So what of Matisyahu’s message? Well, his identity is clear and uncompromising – he is a Hasidic Jew and much of the lyrical content of his music centres on the religion which he professes and practises. Originally born Matthew Paul Miller, he converted to Orthodox Judaism in 1996 following his attendance on a programme at the Alexander Muss High School in Hod Hasharon, Israel, which offered students first-hand exploration of Jewish heritage. The traditional Orthodox Jewish style of dress he originally performed in, and for which he initially drew media attention towards the beginning of his career, has been toned down somewhat in recent days and replaced with a more secular hip-hop style of clothing. However, his distinctive beard, peyot and kippah remain, marking out where his faith still very much lies. This change can in some ways be explained by his disassociation with the Chabad-Lubavitch movement (some of whom are expecting their dead Rebbe Schneerson to raise himself from the dead and reveal himself as the long awaited Jewish Messiah).

Speaking of this change of direction on Haaretz.com he said, “I am no longer identified with Chabad. Today, it’s more important to me to connect to a universal message. While they were playing on stage and I closed my eyes, I was thinking that what we do is not at all about Judaism and not about Chabad. It’s much bigger than one religion or another. It relies on something real that can speak to anybody. It’s about truth and memory.”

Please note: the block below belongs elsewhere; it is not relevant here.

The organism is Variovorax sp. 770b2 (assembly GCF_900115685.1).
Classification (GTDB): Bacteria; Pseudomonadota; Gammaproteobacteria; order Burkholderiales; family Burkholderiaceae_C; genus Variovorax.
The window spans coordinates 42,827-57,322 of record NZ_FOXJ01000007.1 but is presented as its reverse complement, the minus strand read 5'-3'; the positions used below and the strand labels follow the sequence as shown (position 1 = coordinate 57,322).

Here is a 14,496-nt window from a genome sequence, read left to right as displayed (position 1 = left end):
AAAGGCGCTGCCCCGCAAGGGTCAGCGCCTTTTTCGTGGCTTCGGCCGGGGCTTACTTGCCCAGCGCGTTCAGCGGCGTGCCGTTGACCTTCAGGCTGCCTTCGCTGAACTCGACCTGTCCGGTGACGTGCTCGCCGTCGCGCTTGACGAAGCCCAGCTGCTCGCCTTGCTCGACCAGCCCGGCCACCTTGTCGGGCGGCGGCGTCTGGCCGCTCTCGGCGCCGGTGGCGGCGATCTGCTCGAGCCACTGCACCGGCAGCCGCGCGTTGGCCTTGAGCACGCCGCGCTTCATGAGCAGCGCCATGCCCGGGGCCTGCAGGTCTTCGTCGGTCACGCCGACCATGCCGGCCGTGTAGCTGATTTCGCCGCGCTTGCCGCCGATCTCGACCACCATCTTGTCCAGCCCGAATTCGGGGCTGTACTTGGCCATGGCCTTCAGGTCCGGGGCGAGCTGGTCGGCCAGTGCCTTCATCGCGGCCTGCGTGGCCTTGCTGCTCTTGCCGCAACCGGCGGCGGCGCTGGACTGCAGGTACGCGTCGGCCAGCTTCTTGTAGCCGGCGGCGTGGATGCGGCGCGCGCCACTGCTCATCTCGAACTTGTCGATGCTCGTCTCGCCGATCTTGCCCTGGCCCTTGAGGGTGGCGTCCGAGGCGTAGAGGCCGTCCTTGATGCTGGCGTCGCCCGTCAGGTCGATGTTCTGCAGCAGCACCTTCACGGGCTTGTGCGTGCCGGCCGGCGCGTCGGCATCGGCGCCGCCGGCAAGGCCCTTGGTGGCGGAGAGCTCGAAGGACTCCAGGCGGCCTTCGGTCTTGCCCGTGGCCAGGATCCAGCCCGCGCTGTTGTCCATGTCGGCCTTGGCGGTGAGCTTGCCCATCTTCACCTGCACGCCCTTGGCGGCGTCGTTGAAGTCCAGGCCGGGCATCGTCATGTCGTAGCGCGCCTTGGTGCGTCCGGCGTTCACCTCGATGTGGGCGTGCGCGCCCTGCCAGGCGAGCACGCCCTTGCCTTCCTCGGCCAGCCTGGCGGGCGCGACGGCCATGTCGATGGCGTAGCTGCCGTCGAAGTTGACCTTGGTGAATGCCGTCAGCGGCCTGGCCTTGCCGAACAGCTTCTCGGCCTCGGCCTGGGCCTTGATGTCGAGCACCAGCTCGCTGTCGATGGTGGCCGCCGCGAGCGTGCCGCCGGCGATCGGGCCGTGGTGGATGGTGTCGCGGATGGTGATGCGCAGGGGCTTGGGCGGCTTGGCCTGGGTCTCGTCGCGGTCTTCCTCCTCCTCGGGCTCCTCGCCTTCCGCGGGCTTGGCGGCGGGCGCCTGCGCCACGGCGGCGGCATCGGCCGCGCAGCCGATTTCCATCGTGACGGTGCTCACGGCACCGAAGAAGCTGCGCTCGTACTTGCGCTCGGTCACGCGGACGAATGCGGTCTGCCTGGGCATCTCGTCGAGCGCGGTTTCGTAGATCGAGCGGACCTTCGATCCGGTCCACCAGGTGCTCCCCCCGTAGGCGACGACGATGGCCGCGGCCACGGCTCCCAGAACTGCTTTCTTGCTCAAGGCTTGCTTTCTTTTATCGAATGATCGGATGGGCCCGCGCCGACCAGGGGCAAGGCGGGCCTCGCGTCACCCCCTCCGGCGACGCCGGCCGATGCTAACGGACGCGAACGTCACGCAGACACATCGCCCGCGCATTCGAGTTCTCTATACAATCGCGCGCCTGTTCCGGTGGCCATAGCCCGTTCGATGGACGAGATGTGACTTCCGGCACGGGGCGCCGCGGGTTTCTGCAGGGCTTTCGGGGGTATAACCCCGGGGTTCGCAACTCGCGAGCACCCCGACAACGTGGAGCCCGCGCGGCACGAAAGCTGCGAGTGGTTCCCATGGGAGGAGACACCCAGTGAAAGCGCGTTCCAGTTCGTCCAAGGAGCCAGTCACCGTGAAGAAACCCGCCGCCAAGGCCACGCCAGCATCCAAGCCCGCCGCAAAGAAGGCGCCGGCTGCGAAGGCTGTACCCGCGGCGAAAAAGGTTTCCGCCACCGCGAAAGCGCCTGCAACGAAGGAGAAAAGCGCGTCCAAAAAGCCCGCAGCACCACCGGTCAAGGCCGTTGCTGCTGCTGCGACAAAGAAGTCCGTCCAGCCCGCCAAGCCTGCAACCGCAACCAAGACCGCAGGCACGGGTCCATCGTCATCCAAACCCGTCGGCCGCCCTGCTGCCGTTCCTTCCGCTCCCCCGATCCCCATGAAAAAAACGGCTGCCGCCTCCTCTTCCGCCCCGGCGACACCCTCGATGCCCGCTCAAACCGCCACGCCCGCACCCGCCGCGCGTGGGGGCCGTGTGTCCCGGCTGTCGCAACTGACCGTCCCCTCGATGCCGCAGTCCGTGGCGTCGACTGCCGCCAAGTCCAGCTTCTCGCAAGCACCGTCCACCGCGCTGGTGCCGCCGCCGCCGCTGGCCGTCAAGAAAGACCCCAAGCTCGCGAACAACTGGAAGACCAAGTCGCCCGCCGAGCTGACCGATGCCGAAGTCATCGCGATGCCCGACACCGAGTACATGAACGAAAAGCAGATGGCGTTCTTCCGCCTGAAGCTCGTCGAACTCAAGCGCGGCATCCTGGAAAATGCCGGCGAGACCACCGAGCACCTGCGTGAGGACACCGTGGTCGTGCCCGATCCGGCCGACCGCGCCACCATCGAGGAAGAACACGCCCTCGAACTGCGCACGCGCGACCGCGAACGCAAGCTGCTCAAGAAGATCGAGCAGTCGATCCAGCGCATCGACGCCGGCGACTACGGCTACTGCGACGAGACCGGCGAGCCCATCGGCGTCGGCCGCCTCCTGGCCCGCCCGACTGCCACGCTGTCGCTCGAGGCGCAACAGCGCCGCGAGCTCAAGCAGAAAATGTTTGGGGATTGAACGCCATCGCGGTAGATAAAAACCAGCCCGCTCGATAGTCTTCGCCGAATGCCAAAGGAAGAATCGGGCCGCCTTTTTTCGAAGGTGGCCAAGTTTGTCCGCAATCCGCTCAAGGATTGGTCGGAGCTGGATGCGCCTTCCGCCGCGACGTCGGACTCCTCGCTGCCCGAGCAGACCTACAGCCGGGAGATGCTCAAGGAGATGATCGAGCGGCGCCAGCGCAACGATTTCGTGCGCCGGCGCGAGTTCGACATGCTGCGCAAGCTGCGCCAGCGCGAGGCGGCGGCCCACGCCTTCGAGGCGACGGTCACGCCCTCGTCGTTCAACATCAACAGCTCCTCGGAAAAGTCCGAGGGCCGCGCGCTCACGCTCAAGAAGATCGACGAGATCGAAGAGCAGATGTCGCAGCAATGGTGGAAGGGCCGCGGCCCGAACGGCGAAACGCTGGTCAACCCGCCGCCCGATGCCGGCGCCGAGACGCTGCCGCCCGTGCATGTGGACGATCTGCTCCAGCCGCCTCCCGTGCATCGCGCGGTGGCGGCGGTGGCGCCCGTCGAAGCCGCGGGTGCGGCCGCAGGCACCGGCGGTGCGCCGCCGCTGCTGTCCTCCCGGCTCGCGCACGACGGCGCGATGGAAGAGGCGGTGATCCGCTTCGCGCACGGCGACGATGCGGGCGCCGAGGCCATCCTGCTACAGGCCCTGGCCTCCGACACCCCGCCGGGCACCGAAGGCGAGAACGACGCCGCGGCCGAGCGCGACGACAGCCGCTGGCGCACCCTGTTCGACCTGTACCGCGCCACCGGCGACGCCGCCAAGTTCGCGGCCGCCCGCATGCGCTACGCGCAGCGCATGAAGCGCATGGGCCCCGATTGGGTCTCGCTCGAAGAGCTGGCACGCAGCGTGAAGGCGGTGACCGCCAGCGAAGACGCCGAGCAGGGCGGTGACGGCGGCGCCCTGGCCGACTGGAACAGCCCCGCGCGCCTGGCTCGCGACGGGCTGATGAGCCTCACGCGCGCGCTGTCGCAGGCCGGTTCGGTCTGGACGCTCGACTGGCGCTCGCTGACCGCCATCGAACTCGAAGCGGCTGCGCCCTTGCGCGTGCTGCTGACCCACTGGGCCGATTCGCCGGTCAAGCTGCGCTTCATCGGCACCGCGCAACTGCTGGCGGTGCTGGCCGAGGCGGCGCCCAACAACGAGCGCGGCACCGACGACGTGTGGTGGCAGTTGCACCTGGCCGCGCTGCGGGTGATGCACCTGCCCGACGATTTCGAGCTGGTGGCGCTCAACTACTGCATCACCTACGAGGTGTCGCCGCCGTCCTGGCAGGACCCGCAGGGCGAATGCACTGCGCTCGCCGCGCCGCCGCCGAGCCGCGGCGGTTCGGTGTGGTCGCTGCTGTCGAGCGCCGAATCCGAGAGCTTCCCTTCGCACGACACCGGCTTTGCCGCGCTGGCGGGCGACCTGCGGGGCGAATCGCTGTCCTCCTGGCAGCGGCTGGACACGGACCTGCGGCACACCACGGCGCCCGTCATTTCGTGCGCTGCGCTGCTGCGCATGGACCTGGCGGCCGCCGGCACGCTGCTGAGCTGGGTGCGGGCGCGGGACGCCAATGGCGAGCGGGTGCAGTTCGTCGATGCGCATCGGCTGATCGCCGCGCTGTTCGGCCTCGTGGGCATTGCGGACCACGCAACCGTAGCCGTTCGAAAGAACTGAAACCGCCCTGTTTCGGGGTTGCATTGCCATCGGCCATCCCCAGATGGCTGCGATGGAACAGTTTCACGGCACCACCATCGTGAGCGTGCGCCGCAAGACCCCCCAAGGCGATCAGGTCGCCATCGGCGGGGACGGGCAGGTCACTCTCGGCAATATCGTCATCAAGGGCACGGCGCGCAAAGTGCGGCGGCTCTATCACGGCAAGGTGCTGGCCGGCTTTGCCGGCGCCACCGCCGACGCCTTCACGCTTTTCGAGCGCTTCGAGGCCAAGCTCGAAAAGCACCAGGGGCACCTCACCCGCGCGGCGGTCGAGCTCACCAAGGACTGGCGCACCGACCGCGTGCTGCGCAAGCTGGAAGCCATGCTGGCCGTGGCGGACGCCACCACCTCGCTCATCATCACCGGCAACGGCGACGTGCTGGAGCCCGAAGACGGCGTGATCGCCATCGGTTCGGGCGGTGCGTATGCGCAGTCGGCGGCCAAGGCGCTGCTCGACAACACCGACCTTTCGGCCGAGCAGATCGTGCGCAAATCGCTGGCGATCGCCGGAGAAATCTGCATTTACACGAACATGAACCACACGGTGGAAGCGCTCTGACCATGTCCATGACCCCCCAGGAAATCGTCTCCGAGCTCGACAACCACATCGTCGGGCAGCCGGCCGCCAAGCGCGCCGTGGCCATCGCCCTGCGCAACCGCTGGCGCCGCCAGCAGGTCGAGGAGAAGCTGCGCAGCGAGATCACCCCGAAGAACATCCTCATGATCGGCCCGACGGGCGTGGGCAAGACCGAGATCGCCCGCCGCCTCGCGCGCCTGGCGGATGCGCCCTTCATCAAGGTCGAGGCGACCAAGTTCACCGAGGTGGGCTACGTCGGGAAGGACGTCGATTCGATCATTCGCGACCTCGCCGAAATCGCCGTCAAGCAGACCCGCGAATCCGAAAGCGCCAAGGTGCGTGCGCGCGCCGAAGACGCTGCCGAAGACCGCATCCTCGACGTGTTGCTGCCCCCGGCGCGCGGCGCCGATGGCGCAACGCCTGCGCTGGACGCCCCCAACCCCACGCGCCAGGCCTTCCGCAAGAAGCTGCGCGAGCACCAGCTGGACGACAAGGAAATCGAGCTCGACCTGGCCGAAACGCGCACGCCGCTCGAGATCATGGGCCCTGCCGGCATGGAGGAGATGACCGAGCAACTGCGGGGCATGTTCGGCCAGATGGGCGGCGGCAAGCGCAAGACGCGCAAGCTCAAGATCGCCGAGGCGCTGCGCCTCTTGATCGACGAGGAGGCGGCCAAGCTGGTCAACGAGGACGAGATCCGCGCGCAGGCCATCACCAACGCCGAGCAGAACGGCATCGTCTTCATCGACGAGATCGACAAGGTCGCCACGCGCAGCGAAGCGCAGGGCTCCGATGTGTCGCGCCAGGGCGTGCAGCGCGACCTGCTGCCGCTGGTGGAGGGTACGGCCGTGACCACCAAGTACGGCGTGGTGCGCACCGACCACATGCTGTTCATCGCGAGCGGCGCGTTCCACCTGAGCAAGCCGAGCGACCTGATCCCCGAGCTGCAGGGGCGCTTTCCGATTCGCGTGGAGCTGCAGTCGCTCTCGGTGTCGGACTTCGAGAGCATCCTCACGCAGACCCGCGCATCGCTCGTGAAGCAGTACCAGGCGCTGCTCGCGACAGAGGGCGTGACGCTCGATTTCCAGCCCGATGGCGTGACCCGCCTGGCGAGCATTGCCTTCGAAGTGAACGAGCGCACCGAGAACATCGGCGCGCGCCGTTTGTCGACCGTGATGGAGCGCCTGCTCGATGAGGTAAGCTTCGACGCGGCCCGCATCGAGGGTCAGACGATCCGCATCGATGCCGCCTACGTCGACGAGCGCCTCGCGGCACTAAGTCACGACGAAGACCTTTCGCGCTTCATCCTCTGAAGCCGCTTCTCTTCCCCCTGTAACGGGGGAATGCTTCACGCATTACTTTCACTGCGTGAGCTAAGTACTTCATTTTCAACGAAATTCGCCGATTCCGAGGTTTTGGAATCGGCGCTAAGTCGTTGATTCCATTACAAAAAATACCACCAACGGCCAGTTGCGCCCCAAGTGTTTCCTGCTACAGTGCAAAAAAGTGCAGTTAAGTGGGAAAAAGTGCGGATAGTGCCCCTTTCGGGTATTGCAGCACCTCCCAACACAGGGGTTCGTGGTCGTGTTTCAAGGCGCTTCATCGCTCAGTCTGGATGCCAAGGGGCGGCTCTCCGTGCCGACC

In another recent interview he stated “My music is really about people connecting with their identities, even if they aren’t Jewish.”

Wanting Moshiach now                                          
Despite the professed universal intention behind his music, the message of his songs unmistakably demonstrates Matisyahu’s dedication and regard for the God he follows religiously, in whom he expects to find his salvation. Songs such as Exaltation, in which he sings to his “God of salvation”, and Lord Raise Me Up communicate common themes, borrowing heavily from the scriptures, the Psalms in particular. His songs also demonstrate the pain, suffering and wide-ranging angst felt and experienced by the Jewish people throughout thousands of years of dispersion and continuing persecution. This very personal heritage comes through loud and clear in his song writing. The rebuilding of the temple, the persecution of the Jews and strict religious devotion and discipline are themes that regularly arise in his early material. While such themes may appear to have been toned down somewhat on his album Light, on his website www.matisyahuworld.com he describes his latest effort as being the product of a lengthy religious exercise “to consolidate three years of learning Torah into 16 songs.”